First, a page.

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Natural Environment How Human History has been impacted by the environment, science, nature, geography, weather, and natural phenomena


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Old September 18th, 2013, 09:41 AM   #981

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Epic Fire Marked ?Beginning of the End? for Ancient Culture of Cahokia, New Digs Suggest | Western Digs
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Excavations in the Midwest have turned up evidence of a massive ancient fire that likely marked “the beginning of the end” for what was once America’s largest city, archaeologists say.
The digs took place in southern Illinois, just meters away from the interstate highways that carve their way through and around modern-day St. Louis. But 900 years ago, this was the heart of Greater Cahokia, a civilization whose trade routes and religious influence stretched from the Great Lakes to the Deep South, and whose culture shaped the lifeways of the Plains and Southern Indians.
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An artist’s rendering depicts Cahokia’s city center at its prime (Painting by L. K. Townsend/Cahokia Mounds State Historic Site)
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Old September 18th, 2013, 09:44 AM   #982

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Who was eating salmon 45,000 years ago in the Caucasus? Neandertals probably not as rigid in their diet as thought
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Why did anatomically modern humans replace Neandertals in Europe around 40,000 years ago?
One hypothesis suggests that Neandertals were rigid in their dietary choice, targeting large herbivorous mammals, such as horse, bison and mammoths, while modern humans also exploited a wider diversity of dietary resources, including fish. This dietary flexibility of modern humans would have been a big advantage when competing with Neandertals and led to their final success.
In a joint study, Professor Hervé Bocherens of the University of Tübingen, Germany, together with colleagues from the Zoological Institute of the Russian Academy of Sciences in Saint Petersburg, Russia and the Royal Belgian Institute of Natural Sciences in Brussels, Belgium have found at a cave in the Caucasus Mountains indirect hints of fish consumption by Neandertals. The scientists challenge the hypothesis of evolutionary advantage of modern humans on basis of dietary choice. Bone analyses ruled out cave bears and cave lions to have consumed the fish whose remains were found at the Caucasian cave.
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The map shows the location of the Kudaro 3 cave in the Caucasian Mountains. (Credit: H. Bocherens/University of Tübingen)
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Old September 18th, 2013, 09:48 AM   #983

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Must have been global warming in the past.

Iron age horse found as Norway glacier melts - The Local
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"It shows that they were using horses for transport in the high alpine zone, in areas where we were quite surprised to find them," Lars Pilø, the head of snow archeology at Oppland council told The Local.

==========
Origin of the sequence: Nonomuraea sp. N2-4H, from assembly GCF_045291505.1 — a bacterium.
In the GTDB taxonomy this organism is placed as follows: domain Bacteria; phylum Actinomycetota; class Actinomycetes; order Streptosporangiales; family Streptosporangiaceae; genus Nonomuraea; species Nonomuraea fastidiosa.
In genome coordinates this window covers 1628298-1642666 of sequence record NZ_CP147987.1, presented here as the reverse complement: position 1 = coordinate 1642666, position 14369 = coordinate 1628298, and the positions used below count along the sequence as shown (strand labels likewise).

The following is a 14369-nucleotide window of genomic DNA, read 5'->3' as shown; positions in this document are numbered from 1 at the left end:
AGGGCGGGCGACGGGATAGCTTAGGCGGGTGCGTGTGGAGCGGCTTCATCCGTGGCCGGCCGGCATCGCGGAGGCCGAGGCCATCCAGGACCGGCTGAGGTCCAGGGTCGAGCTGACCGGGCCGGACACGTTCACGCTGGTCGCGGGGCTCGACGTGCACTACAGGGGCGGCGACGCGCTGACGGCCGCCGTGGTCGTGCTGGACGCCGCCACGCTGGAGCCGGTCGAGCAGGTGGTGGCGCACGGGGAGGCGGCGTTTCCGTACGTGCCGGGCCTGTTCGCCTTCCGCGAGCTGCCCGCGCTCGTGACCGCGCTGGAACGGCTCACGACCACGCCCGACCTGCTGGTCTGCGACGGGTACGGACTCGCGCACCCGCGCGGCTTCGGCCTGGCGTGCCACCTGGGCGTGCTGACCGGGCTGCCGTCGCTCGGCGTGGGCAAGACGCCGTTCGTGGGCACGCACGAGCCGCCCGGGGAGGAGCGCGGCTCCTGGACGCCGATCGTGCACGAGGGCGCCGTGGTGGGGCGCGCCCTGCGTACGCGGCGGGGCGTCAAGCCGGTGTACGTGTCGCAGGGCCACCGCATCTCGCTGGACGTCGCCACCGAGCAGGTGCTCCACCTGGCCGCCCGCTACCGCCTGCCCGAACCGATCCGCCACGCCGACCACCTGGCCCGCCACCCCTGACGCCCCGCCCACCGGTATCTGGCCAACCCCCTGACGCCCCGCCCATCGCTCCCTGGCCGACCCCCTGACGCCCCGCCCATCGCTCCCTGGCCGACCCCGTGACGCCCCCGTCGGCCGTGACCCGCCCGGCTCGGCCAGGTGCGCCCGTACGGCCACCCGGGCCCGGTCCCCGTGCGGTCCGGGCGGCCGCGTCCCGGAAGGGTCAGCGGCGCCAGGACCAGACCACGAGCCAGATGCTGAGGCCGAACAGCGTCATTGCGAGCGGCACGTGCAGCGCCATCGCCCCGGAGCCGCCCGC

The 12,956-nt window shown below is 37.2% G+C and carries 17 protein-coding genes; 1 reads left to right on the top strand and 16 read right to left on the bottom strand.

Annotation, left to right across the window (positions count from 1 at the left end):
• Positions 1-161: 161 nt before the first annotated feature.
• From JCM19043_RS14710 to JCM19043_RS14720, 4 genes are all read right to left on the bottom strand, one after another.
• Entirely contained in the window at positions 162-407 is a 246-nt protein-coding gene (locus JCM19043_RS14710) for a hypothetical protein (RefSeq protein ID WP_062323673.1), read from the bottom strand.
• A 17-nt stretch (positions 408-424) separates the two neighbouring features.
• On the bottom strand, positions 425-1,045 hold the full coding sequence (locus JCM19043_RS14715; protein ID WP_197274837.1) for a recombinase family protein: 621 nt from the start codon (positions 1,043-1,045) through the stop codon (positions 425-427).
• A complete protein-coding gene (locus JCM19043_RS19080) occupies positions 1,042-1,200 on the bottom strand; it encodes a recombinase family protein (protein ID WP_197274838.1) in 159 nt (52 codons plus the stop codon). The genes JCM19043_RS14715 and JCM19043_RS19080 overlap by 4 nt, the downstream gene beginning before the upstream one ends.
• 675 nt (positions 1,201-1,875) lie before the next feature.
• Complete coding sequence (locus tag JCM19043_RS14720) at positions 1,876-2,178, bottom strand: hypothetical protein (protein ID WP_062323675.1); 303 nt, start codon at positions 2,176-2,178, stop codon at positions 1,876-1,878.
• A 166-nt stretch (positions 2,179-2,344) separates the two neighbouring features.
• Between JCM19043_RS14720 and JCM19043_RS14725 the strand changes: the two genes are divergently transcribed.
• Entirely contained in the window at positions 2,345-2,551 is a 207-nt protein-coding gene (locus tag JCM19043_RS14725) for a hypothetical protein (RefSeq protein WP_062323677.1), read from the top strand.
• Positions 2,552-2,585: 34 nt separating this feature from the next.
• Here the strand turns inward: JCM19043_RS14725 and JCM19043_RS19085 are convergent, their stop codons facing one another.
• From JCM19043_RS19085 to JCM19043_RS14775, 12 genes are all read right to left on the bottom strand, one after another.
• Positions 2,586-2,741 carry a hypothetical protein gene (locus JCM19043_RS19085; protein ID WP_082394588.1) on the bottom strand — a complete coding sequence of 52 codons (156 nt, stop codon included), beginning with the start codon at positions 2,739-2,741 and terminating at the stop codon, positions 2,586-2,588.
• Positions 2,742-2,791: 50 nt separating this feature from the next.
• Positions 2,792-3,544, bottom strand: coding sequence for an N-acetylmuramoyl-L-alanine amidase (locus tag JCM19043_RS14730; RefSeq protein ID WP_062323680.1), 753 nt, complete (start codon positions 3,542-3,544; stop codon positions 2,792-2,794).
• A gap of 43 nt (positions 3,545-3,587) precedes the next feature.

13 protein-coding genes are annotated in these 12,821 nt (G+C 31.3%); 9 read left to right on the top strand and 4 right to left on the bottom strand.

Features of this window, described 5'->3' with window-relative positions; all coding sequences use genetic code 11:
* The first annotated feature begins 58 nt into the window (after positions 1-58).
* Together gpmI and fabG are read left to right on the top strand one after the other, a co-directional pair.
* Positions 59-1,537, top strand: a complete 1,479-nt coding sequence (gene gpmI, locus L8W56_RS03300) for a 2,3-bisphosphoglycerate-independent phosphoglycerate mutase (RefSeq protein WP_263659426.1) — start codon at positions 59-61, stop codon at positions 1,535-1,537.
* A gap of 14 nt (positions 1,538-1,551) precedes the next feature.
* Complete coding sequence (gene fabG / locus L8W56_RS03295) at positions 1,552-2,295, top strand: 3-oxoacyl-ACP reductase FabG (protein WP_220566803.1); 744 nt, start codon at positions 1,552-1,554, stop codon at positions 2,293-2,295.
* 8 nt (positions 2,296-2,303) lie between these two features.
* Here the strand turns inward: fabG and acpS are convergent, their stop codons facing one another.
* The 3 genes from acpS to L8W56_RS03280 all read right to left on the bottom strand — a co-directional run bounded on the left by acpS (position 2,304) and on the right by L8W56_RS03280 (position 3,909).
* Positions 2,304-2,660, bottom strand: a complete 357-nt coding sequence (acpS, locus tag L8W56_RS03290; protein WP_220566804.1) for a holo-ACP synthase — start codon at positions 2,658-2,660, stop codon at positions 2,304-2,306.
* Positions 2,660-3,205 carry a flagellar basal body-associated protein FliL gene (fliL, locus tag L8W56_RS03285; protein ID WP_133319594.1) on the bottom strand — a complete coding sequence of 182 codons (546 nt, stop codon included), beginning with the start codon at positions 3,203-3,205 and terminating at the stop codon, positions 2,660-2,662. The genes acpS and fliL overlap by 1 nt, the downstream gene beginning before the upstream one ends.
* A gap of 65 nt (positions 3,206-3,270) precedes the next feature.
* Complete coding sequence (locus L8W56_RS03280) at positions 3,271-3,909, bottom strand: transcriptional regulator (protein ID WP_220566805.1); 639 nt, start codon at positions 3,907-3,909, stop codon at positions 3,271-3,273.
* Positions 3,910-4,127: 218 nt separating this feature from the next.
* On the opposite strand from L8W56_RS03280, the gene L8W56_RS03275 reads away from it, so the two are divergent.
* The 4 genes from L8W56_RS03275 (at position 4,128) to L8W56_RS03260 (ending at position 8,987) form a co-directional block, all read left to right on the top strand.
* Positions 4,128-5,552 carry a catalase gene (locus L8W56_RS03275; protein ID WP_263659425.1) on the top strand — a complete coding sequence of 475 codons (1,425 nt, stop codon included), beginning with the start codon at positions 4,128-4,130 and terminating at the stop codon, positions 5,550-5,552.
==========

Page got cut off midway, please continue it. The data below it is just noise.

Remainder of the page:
The find, which was made in August, is the latest of a string of discoveries archeologists have been making around the world, as global warming melts glaciers and ice sheets, leaving perfectly preserved relics behind.

"Even though the finds up there are fantastic, the background to the science is very serious," Pilø said. "Norwegian climate experts tell us that all the ice in the Norwegian high mountains will be gone by the end of this century, and of course that also adds an urgency to the work that we're doing."

Pilø, who is Danish, and his team have been concentrating their research around the Lendbreen glacier near Lillehammer, which he believes was used both for hunting and as a short cut over the mountains from the late iron-age to the early medieval period.

"When it gets hot in the summer, the reindeer will get pestered by horseflies, and when they get horseflies they move up to the ice, which made the ice excellent hunting grounds," he explained.

"The other reason that we have many finds is that people wold also cross the glaciers as a transport route over the mountains. You can imagine, if people went over ten times a year and dropped one thing every time, that adds up to a lot of items."

He said the horse whose bones they discovered was probably used to carry reindeer carcasses back off the mountains to the villages below.
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Iron age horse dung, bones and shoes -- Oppland County Council
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Old September 20th, 2013, 07:01 PM   #984
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Rubicon river rivalry in Italy to be settled with mock court case
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According to local historians in north-eastern Italy, the question of which modern waterway lays the greatest claim to being the famous river – or, at least, its closest descendant – is anything but settled.

On Saturday, in the usually peaceful town of San Mauro Pascoli, near Rimini, the centuries-old debate will be reopened in a mock trial that aims to deliver a verdict, once and for all, on the identity of the real Rubicon. It is a battle that pitches neighbouring towns against each other and divides impassioned locals into three equally zealous camps – one for each river in question.